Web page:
The rest of today’s tips fall under the play smarter heading, but are worth mentioning individually as well.
Most amateur golfers waste a TON of strokes on the green. This season concentrate on speed, making sure that your lag putts end up in tap-in range. Eliminate the three and four-putts.
Hit More Fairways
Fairway percentage isn’t terribly important for PGA Tour pros. Just look at their stats. They hit the ball so far, that if they miss the fairway they’re only a sand wedge to the green. But most amateurs don’t have that game to fall back on. Take whatever club is necessary off the tee to get the ball in the fairway, even if it is a short iron.
Hit More Greens
Most amateurs do not get up-and-down very well, resulting in higher scores when greens in regulation are missed. Forget aiming at short-sided flags or flags tucked behind bunkers. Aim for the fat part of the green and use the above putting tip to save even more shots. Two or more possible saved shots in one!
None of the above tips require lessons or swing changes and they can make an instant impact on your scores. Put these tips in play for 2015 and watch your golf scores drop, along with more par and birdie putts!
Golfers often kneel down behind their ball and look at their putts in order to read the breaks on the green. Sometimes looking at the shot from behind the hole helps as well, called “reading it from the other side.” Walking the putt from ball to hole also helps golfers get the feel of the slope, helping them to detect if the putt is downhill or uphill.
Why not use some of these simple techniques in the short game, so long as they don’t slow down play?
Short Game Walk
Arguably there is likely more terrain to read in the short game (chipping and pitching) than when putting. Around greens there are often false fronts, hills, slopes, bumps, humps, bunkers, and all sorts of other areas which can greatly affect the direction and distance the ball will travel.
For instance, chipping into an upslope will certainly kill the distance. Conversely, chipping onto a downslope will increase distance. Side-slopes? Those will knock the ball offline greatly.
Take a short walk along the proposed chip/pitch line and check out the ground. Look at how the ball will bounce and where you intend to land it. Take note of the feel of the ground too. Is it soft or hard? The harder the ground, the bigger the bounce.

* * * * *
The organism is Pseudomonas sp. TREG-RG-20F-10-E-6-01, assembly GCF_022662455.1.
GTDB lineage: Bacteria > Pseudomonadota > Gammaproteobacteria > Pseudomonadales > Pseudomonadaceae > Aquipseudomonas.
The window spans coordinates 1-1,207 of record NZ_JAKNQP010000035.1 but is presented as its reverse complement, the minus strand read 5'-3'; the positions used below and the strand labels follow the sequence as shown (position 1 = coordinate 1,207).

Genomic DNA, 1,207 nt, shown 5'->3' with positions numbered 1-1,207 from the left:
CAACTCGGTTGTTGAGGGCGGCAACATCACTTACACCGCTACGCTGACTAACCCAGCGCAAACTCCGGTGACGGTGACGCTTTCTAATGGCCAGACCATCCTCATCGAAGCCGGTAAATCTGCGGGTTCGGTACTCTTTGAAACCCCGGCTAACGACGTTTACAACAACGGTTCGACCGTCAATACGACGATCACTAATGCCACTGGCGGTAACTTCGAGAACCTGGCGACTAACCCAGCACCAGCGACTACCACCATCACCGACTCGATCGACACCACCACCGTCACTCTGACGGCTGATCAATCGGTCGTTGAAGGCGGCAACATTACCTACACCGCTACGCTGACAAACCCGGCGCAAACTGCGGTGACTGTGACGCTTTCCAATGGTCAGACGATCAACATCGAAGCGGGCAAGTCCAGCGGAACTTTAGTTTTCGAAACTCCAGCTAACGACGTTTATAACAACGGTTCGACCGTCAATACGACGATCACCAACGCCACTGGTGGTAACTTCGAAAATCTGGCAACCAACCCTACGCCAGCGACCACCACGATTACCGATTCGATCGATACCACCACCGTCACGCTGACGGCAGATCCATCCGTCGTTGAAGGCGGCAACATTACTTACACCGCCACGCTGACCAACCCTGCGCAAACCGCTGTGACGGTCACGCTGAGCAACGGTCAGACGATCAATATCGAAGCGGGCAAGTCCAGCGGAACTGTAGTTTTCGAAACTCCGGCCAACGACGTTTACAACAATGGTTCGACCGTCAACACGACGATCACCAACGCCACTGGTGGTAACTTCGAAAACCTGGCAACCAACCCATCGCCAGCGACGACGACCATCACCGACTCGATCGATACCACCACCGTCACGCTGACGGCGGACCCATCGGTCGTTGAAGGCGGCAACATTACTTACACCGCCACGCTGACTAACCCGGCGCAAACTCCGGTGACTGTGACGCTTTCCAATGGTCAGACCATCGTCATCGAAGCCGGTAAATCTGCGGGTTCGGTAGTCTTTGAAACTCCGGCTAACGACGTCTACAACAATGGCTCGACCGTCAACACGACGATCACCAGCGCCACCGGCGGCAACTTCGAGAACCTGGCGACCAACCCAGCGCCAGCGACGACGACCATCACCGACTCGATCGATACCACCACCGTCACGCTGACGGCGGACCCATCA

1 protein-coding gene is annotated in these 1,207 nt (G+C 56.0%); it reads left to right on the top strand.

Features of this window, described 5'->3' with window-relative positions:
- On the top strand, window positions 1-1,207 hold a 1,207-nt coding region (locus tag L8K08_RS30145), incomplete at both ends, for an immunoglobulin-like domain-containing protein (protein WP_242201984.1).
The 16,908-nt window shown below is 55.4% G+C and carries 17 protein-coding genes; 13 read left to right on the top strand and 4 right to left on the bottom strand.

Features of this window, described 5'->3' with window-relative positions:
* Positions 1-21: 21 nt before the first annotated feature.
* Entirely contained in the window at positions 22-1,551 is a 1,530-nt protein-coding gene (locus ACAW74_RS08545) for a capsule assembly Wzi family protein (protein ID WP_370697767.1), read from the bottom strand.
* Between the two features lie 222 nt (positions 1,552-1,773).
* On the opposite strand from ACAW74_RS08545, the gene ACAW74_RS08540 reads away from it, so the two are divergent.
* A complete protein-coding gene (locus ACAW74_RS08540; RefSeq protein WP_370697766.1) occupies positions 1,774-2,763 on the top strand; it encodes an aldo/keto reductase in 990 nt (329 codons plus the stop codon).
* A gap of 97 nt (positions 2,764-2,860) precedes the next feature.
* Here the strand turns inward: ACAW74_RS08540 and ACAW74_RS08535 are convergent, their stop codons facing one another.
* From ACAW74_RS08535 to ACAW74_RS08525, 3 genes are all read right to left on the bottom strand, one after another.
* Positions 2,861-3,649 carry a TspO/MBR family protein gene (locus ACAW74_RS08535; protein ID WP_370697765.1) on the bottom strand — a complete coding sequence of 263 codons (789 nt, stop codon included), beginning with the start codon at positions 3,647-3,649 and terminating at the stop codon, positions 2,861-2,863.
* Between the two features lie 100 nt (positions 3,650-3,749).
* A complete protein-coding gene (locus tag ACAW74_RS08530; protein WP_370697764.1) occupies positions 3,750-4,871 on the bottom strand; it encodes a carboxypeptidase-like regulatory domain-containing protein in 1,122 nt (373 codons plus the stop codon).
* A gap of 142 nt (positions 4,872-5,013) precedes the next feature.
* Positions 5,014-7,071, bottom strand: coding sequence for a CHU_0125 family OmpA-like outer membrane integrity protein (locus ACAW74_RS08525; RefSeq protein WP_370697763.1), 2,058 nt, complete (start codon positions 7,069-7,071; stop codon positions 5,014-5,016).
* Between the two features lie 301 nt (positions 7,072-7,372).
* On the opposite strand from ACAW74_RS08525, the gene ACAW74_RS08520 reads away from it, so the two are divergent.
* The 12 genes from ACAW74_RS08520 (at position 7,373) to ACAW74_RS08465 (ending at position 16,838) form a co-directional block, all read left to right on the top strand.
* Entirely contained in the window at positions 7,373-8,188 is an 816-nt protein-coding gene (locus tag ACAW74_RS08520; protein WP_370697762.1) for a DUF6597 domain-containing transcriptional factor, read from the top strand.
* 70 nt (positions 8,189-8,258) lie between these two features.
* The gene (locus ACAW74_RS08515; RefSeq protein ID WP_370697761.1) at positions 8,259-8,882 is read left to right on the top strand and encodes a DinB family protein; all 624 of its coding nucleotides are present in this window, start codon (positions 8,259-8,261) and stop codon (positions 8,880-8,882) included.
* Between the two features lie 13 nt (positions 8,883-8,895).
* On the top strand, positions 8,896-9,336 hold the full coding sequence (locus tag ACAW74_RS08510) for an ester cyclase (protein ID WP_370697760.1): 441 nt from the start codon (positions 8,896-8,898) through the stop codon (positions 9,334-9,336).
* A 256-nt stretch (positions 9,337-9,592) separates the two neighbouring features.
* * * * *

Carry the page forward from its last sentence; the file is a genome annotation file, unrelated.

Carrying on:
Check out the length of the grass in the intended line as well. Obviously shorter grass will not kill the shot as much as long grass.
A quick walk in the line of your short game shot could be a big stroke saver. Knowing where to land the ball and how far the ball will travel is invaluable information.
You could still snag a few last minute golf gifts at your local Dicks or Golf Galaxay. It’s not too late to make the golfer on your Christmas list happy. Here are three great stocking stuffers below.
Amphibian Ball Towel
The tiny Frogger Amphibian Ball Towel fits in the golfer’s pocket and provides a wet and dry surface for cleaning golf balls, clubs, or just wiping the sweat off one’s upper lip when setting up for a winning putt.
Green Monsters Golf Tees
Frogger Green Monsters are extremely durable golf tees made from one of the world’s most renewable resources, bamboo.
Frogger Divot Repair Tool
Do your part to keep the course in great condition so we can all enjoy the game without those darn pitch marks in the green which knock our putts offline! Pick up a Frogger HOP! Divot Repair Tool. The tool has a super-strong magnet and ball marker which always finds home in your pocket.
This is the LAST weekend before Christmas! It’s not too late to pick up some awesome gifts for the golfer on your holiday gift list. Today we are featuring three fantastic golf training aids.
The compact and easy to setup Frogger Arc Angel is a putting training aid which helps golfers groove their putting plane and sink more putts. Arc Angel folds up and stores easily in the golfer’s bag, and comes with an instructional DVD. Golfers can use a golf club as the alignment stick (photo below), or the Frogger Alignment Sticks (below).
Golfers who grip the club too tightly suffer bad scores as a result of the “grip of death.” Gripping the club too hard leads to distance loss, bad accuracy, and bad scores. That all equals less fun.
Swing Hero helps golfers get the feel of the proper grip pressure, and can also help golfers change grips to reduce slices, promote draws, or promote fades.
Golf is a game of physics and geometry. When a shot travels 250 yards, the originating angle being off by a degree or two at impact can result in dozens of yards of inaccuracy.